Materials Science - Chemistry - 16.04.2020
Seeing 'Under the Hood' in Batteries
Seeing ’Under the Hood’ in Batteries
From next-gen smartphones to longer-range electric cars and an improved power grid, better batteries are driving tech innovation. And to push batteries beyond their present-day performance, researchers want to see "under the hood" to learn how the individual ingredients of battery materials behave beneath the surface.

Physics - Materials Science - 14.04.2020
Nano-scientists get new large-scale equipment
Nano-scientists get new large-scale equipment
Production of minute structures with gold and silicon ions / 840,000 euros from the German Research Foundation and the state of North Rhine-Westphalia Investigating and developing nanosystems - i.e. structures which are a thousand times smaller than the diameter of a human hair - is something which occupies researchers collaborating from a variety of disciplines at the University of Münster.

Physics - Materials Science - 10.04.2020
First sighting of mysterious Majorana fermion on a common metal
First sighting of mysterious Majorana fermion on a common metal
Physicists at MIT and elsewhere have observed evidence of Majorana fermions - particles that are theorized to also be their own antiparticle - on the surface of a common metal: gold. This is the first sighting of Majorana fermions on a platform that can potentially be scaled up. The results, published in the Proceedings of the National Academy of Sciences , are a major step toward isolating the particles as stable, error-proof qubits for quantum computing.

Physics - Materials Science - 09.04.2020
World's most complex microparticle: A synthetic that outdoes nature's intricacy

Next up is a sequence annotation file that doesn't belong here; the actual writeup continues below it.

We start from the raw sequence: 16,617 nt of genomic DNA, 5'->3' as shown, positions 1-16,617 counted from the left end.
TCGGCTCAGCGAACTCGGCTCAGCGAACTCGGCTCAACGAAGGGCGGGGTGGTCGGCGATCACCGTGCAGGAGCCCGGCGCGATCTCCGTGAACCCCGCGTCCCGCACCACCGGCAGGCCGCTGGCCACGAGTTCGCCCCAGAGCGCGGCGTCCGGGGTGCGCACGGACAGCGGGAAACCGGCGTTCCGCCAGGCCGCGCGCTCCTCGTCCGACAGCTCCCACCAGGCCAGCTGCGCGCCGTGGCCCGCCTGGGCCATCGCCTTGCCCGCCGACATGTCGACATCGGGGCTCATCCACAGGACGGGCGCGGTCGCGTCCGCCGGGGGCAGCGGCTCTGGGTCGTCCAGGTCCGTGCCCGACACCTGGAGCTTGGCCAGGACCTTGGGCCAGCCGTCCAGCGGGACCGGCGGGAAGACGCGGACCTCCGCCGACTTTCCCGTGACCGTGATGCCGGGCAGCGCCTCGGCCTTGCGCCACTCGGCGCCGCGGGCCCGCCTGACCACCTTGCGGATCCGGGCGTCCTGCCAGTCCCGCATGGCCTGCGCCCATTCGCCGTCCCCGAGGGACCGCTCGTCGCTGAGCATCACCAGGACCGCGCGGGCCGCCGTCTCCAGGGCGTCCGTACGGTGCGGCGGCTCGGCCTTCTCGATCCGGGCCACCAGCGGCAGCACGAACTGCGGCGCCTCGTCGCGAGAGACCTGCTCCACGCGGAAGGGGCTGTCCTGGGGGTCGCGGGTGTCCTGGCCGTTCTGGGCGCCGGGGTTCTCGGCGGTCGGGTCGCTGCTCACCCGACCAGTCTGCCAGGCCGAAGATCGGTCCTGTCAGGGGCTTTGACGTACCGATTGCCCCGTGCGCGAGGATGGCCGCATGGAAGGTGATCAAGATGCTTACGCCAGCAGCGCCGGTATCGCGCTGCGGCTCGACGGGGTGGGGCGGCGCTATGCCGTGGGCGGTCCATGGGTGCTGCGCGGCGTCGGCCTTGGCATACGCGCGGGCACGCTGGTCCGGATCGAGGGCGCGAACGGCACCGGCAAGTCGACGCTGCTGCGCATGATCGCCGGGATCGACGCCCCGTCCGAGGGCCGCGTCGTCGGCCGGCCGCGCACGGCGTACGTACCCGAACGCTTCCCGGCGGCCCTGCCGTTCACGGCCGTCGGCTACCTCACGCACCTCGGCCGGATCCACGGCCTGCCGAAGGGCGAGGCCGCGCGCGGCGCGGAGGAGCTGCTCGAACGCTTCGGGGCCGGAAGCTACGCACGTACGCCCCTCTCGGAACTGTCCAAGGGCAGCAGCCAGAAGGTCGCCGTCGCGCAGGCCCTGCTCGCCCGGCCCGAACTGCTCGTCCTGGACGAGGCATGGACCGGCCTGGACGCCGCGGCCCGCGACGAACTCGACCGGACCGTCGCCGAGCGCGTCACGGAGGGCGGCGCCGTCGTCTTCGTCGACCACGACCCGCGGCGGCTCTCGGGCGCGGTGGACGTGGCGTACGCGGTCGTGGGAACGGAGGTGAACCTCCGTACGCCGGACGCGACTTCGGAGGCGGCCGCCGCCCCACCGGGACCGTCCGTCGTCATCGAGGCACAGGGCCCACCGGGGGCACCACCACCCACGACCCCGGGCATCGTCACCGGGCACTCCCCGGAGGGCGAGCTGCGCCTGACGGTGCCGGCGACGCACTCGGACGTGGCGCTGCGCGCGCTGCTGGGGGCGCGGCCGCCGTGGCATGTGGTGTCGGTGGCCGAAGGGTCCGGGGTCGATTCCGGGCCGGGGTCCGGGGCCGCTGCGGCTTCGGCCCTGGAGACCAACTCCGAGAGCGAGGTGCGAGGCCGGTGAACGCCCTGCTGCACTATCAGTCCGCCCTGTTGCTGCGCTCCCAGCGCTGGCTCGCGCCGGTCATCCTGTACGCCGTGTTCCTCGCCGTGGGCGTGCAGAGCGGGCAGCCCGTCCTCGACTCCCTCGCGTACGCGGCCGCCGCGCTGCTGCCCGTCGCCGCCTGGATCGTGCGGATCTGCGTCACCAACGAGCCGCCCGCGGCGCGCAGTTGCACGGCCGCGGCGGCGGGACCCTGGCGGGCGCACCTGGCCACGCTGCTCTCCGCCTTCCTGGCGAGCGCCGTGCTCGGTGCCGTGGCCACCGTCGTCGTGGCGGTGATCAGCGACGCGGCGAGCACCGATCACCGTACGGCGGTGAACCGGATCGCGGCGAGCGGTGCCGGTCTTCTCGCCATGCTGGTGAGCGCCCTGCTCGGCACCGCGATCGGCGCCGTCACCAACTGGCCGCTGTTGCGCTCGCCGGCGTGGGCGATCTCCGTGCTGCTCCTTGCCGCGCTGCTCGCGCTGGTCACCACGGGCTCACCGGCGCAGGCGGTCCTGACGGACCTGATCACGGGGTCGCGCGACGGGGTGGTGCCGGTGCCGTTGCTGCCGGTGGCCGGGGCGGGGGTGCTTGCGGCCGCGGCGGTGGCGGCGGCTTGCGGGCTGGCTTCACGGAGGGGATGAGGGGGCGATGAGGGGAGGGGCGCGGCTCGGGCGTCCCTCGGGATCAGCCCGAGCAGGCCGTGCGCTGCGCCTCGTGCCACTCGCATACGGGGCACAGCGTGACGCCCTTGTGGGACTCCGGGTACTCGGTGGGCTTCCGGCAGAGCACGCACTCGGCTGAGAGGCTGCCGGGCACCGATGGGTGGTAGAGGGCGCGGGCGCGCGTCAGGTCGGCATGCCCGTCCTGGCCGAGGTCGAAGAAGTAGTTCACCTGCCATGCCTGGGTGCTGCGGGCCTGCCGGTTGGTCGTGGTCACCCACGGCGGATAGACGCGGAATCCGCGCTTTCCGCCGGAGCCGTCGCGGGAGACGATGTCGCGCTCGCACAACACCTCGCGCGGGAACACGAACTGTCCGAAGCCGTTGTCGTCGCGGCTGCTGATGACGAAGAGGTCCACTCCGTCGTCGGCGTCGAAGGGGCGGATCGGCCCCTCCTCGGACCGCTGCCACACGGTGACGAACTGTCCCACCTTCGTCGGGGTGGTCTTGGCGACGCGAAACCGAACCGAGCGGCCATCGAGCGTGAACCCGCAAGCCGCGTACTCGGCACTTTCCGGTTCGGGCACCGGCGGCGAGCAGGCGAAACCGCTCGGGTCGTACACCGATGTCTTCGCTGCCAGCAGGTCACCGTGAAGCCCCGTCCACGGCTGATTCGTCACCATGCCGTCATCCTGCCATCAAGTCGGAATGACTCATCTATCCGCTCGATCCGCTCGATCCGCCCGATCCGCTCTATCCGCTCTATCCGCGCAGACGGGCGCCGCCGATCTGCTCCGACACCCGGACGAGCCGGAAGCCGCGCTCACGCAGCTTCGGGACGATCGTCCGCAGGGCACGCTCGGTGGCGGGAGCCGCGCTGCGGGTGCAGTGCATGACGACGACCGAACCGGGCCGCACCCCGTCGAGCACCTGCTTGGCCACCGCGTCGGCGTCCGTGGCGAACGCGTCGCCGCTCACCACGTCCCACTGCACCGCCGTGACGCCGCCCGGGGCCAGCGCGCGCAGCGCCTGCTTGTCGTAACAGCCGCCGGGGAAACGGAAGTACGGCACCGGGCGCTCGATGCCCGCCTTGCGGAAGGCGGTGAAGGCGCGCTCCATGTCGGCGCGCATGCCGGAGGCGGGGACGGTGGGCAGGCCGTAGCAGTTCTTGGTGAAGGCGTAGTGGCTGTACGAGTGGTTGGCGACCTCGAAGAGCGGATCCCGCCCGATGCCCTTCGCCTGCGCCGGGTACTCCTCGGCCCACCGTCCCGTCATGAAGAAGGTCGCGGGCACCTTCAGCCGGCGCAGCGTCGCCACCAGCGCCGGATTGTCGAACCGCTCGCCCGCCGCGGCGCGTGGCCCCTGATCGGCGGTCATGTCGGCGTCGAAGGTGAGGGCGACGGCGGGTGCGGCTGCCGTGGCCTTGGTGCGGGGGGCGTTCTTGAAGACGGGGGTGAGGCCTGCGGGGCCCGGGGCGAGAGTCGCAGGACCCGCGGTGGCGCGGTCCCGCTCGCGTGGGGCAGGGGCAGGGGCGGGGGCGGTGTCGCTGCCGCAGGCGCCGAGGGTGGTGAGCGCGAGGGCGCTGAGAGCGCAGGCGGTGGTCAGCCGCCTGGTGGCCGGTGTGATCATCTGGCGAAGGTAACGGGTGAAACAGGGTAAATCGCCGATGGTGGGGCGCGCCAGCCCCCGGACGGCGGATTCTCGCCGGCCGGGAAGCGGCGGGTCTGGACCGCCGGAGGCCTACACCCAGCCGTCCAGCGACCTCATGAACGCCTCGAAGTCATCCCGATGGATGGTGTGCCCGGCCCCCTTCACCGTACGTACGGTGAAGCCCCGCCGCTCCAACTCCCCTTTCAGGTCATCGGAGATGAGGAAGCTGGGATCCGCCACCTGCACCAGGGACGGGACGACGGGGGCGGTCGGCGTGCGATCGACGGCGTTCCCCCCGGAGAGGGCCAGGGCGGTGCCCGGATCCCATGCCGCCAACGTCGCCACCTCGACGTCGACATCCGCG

World’s most complex microparticle: A synthetic that outdoes nature’s intricacy
Synthetic microparticles more intricate than some of the most complicated ones found in nature have been produced by a University of Michigan-led international team. They also investigated how that intricacy arises and devised a way to measure it. The findings pave the way for more stable fluid-and-particle mixes, such as paints, and new ways to twist light-a prerequisite for holographic projectors.

Physics - Materials Science - 08.04.2020
A new lightsource for the chip industry
A new lightsource for the chip industry
Photonic chips made possible by light-emitting silicon-germanium alloys For the past 50 years, researchers around the globe have been looking for a way to make lasers with silicon or germanium. A team from the Technical University of Eindhoven (TU/e) and the Technical University of Munich (TUM) has now succeeded in developing a light-emitting, silicon-germanium alloy.

Materials Science - 03.04.2020
Artificial fog helps lasers shine brighter
Laser-based lights could replace lightbulbs thanks to an artificial 'fog' that scatters laser light, producing high brightness at low power. The new and improved laser-based lights could be used anywhere from indoor lighting and projectors to car headlights and outdoor floodlights. As they produce high brightness at low power, they would be more energy-efficient than regular lightbulbs or LEDs.